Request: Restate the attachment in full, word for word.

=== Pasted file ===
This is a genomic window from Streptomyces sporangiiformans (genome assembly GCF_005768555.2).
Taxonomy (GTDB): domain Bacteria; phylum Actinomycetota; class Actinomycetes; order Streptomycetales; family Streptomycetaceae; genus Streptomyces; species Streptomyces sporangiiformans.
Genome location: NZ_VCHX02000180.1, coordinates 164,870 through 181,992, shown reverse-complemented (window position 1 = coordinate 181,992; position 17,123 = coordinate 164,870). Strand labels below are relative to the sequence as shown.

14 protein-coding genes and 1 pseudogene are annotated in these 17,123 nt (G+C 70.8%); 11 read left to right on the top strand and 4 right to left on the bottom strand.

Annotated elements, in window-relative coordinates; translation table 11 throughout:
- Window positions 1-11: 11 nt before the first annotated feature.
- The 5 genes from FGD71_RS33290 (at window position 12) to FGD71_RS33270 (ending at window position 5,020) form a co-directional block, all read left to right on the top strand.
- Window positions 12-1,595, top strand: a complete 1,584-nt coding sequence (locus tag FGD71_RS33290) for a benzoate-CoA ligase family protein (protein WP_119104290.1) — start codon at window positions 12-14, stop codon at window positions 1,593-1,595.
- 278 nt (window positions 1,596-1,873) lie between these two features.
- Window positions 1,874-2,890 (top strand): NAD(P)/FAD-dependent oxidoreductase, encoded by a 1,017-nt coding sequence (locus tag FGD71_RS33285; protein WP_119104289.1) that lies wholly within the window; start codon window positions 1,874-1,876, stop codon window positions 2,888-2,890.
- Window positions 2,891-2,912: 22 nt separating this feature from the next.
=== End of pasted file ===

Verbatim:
This is a genomic window from Streptomyces sporangiiformans (genome assembly GCF_005768555.2).
Taxonomy (GTDB): domain Bacteria; phylum Actinomycetota; class Actinomycetes; order Streptomycetales; family Streptomycetaceae; genus Streptomyces; species Streptomyces sporangiiformans.
Genome location: NZ_VCHX02000180.1, coordinates 164,870 through 181,992, shown reverse-complemented (window position 1 = coordinate 181,992; position 17,123 = coordinate 164,870). Strand labels below are relative to the sequence as shown.

14 protein-coding genes and 1 pseudogene are annotated in these 17,123 nt (G+C 70.8%); 11 read left to right on the top strand and 4 right to left on the bottom strand.

Annotated elements, in window-relative coordinates; translation table 11 throughout:
- Window positions 1-11: 11 nt before the first annotated feature.
- The 5 genes from FGD71_RS33290 (at window position 12) to FGD71_RS33270 (ending at window position 5,020) form a co-directional block, all read left to right on the top strand.
- Window positions 12-1,595, top strand: a complete 1,584-nt coding sequence (locus tag FGD71_RS33290) for a benzoate-CoA ligase family protein (protein WP_119104290.1) — start codon at window positions 12-14, stop codon at window positions 1,593-1,595.
- 278 nt (window positions 1,596-1,873) lie between these two features.
- Window positions 1,874-2,890 (top strand): NAD(P)/FAD-dependent oxidoreductase, encoded by a 1,017-nt coding sequence (locus tag FGD71_RS33285; protein WP_119104289.1) that lies wholly within the window; start codon window positions 1,874-1,876, stop codon window positions 2,888-2,890.
- Window positions 2,891-2,912: 22 nt separating this feature from the next.